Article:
Merle Haggard in profile

Like Elvis Presley and Ray Charles, Merle Haggard is a singer in whose voice one can hear all the strands of American popular music. Last Sunday’s Los Angeles Times published a terrific profile of Haggard by Times music critic Robert Hilburn. Hilburn’s profile focuses on Haggard’s songwriting.
The profile is not accessible on the Times site, but it appears in today’s St. Paul Pioneer Press and is available on the Pioneer Press site as “‘Mama tried,’ and Merle has done her proud.” Hilburn opens the profile with a visit to Haggard from the tax man:

Merle Haggard, the country music star who really did turn 21 in prison, just like it says in one of his songs, figures it cost the IRS nearly $100,000 the day an agent came to his ranch near here to try to figure out what goes into writing a hit.
Haggard’s tax return was apparently kicked out by the computer for too many business deductions, and the agent wanted the songwriter to show him how the 200-acre spread in the mountains helped him do his work.
During a walk around the grounds, Haggard explained how a creek inspired one song, a flowerbed led to another, and a bulldog jump-started a third.
“Finally, this fellow looks at me and says, ‘Why, Mr. Haggard, everything you do is a write-off,’ and he started pointing out other things I should have declared,” the songwriter says, laughing so hard his whole body shakes.

I know Rocket Man is a fan of the Hag’s tongue-in-cheek “My Own Kind of Hat.” I wonder if the Hag might have pointed out any mothers, babies, fairies or cherries on the walk around the grounds.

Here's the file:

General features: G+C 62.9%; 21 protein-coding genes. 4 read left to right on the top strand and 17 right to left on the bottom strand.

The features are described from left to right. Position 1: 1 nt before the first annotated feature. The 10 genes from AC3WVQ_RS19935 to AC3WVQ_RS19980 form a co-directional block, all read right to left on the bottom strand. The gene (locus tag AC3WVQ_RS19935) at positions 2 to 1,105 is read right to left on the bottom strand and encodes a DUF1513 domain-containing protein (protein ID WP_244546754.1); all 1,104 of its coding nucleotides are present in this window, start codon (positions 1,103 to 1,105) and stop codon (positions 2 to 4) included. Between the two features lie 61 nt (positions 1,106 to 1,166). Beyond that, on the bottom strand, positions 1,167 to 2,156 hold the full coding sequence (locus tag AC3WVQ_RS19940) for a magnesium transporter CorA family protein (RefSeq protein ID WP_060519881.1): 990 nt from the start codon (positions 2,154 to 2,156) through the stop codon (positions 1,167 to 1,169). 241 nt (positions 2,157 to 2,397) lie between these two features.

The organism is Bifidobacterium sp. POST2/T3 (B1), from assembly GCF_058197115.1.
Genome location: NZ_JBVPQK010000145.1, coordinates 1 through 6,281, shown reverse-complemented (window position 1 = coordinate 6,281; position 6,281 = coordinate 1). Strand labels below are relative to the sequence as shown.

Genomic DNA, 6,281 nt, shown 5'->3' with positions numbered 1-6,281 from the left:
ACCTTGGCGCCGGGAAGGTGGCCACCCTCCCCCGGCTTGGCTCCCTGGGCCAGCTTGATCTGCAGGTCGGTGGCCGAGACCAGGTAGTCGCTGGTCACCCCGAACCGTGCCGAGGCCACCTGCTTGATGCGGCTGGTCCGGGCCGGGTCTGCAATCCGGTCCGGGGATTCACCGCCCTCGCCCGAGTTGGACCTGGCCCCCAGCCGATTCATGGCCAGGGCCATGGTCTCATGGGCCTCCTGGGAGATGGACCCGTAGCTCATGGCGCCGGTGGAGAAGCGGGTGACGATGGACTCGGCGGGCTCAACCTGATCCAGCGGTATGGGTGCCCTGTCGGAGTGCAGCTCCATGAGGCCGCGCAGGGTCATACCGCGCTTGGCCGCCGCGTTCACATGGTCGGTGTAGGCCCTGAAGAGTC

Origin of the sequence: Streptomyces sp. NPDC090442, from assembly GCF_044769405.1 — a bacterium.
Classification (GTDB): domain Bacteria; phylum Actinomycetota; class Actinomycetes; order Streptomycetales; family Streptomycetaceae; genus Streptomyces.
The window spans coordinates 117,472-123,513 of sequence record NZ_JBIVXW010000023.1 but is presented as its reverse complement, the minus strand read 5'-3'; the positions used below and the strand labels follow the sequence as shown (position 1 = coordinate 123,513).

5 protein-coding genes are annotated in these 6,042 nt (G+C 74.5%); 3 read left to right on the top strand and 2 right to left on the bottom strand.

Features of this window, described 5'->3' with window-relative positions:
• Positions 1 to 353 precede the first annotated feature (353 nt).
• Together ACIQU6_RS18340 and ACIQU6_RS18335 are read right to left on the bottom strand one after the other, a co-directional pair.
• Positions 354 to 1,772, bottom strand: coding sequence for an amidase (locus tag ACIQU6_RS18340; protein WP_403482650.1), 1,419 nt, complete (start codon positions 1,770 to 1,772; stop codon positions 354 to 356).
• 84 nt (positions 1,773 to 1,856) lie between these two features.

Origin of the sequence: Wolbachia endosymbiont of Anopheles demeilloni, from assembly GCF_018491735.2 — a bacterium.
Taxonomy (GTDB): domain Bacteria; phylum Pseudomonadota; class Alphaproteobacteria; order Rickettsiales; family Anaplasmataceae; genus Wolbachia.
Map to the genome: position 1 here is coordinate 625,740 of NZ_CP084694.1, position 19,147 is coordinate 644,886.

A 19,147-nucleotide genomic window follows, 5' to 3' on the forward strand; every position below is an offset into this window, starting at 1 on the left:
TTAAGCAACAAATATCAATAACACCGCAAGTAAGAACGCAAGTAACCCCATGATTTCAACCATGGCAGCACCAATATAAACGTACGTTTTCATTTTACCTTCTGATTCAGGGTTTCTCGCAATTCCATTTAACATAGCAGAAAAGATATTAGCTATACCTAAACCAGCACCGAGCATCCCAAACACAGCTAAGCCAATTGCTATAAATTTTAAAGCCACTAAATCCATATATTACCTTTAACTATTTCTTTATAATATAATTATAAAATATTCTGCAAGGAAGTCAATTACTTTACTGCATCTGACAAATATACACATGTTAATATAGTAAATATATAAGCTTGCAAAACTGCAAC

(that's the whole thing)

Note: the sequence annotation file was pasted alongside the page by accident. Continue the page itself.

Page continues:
The profile also explores Haggard’s early days in prison. As governor of California Ronald Reagan granted Haggard a full pardon in 1972, and Haggard hasn’t forgotten.
HINDROCKET adds: The Trunk gave me the four-CD version of Haggard’s collected works a couple of years ago. I’ve been listening to it a lot, especially now that I’ve got pretty much my whole music collection on my iPod (more about that another time). Just a few minutes ago I was driving my oldest daughter home from the barn (horse barn, that is) and I played her some Merle along the way. She’s a country music fan, but Merle is pretty authentic for today’s teenagers, and it helped that she was a captive audience. If you haven’t listened to Merle, I highly recommend the experience.
Alan Jackson recently recorded “My Own Kind of Hat,” by the way, which shows that political correctness hasn’t yet come to country music.


Books to read from Power Line